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Who is Dr. Tango?

Jeannette Potts, MD, graduated from Lake Erie College for Women in 1983. She earned a Bachelor's in Liberal Arts with areas of concentration in fine art, biology and foreign language. She spent her academic term abroad studying French at the Universite de Caen in Normandy, France and conducting independent research at the Generalitat de Cataluna, in Barcelona, Spain.

Upon graduating, she was awarded the prestigious IT&T Fellowship for Post-Graduate Research Abroad. She was one of only 23 college graduates in the country eligible for such an honor. She conducted independent research in anthropology, studying the natural occurrence of mummification in Guanajuato, Mexico for two years.

Upon returning to the United States in 1985, she worked as an exporter of automotive parts and later of heavy-duty equipment in Latin America. It was during this time she applied to medical school.

She attended Case Western Reserve School of Medicine, as quite the “bent arrow” (straight arrows went directly from a pre-med undergraduate education into medical school) from 1987-1991.

The majority of her residency training took place at Grant Medical Center in Columbus, Ohio. She completed training at MetroHealth Medical Center in Cleveland, and her fellowship in medical urology at The Cleveland Clinic.

She has been practicing medical urology at The Cleveland Clinic for the past 12 years. She has specialized in infectious disease, prostatitis and chronic genital pain syndromes in men. Her publications cover these areas, as well as voiding dysfunction and vasectomies. She travels extensively and internationally as an invited speaker/lecturer. More recently, she has been on a crusade to alert audiences of physicians as well as non-physicians, of the dying art of medicine.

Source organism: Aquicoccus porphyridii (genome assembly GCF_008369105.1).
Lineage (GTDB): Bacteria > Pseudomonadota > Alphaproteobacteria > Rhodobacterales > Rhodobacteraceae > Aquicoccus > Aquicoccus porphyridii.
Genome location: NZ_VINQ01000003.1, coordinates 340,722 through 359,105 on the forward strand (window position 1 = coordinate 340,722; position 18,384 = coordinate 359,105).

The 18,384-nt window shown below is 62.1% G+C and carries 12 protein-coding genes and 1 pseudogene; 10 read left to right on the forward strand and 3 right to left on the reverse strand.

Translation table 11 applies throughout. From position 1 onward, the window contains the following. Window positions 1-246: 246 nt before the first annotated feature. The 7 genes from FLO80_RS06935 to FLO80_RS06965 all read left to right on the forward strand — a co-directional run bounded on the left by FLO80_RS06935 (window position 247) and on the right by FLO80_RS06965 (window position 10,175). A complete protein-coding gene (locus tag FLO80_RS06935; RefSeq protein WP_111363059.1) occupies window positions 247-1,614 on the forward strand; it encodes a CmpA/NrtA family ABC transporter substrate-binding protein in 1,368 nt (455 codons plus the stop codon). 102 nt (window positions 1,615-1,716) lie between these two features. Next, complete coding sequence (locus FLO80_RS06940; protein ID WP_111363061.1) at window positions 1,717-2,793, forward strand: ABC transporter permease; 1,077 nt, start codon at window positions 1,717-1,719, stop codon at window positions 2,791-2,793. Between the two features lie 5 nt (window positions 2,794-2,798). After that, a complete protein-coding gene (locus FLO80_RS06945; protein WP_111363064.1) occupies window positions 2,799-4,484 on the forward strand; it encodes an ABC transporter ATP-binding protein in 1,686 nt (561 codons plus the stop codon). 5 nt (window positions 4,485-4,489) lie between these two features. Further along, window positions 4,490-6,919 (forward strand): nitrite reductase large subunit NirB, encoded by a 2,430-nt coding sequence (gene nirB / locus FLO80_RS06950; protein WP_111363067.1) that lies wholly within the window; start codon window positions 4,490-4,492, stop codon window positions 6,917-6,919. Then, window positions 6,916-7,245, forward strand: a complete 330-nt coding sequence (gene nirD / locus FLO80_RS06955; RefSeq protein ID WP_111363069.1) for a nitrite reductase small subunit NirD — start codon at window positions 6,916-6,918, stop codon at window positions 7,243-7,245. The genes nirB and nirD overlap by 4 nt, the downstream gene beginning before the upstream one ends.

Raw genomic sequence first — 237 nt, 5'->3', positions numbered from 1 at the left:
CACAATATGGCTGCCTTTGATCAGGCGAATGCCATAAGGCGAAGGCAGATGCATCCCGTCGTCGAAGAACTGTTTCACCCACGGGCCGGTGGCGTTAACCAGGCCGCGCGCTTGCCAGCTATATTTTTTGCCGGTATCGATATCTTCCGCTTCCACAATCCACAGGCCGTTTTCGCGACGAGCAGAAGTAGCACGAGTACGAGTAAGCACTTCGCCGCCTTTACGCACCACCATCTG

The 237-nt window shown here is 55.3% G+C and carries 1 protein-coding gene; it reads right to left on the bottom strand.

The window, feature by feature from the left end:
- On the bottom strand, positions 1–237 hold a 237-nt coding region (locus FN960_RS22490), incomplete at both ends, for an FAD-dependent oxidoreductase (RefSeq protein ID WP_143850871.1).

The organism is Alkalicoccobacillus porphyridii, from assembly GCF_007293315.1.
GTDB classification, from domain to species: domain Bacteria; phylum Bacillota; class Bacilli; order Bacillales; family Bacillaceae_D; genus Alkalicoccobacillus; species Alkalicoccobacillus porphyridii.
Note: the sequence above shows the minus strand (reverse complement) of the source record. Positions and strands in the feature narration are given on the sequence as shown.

She has participated in the work of the International Prostatitis Collaborative Network and was invited to be part of the Consensus Panel in Giessen, Germany in 2002. She became a member of the Confederacion Americana de Urologia (the Latin American Urological Society) in 1998 and was elected to be Director of Education for this organization in 2001. She remains very active in this capacity.

The Dancing Doc

Dr. Potts was raised in a household where ethnic music seemed to be always playing. Her mother, a Mexican, and her father, a Polish-American, enjoyed dancing and usually included their children in many international events. Her grandmother, Lily, and her sisters could dance with Latin American or Eastern European men with ease at any venue. But they also loved hard rock music and disco.

Growing up, Dr. Potts enjoyed hearing her grandmother's dancing stories. Lily and her boyfriend would go to all of the Fred Astaire and Ginger Rodgers movies, then practice the dance moves, subsequently clearing the ballroom in Mexico City, where they danced on Saturday nights. Lily was only 15 years old at the time. Her grandmother's love of music and dancing never ceased, and it actually flowed with the times. Whenever she visited, she encouraged her granddaughters to blast the latest tunes on the stereo and would join in with rhythmic gyrations that rivaled the teenagers of the day.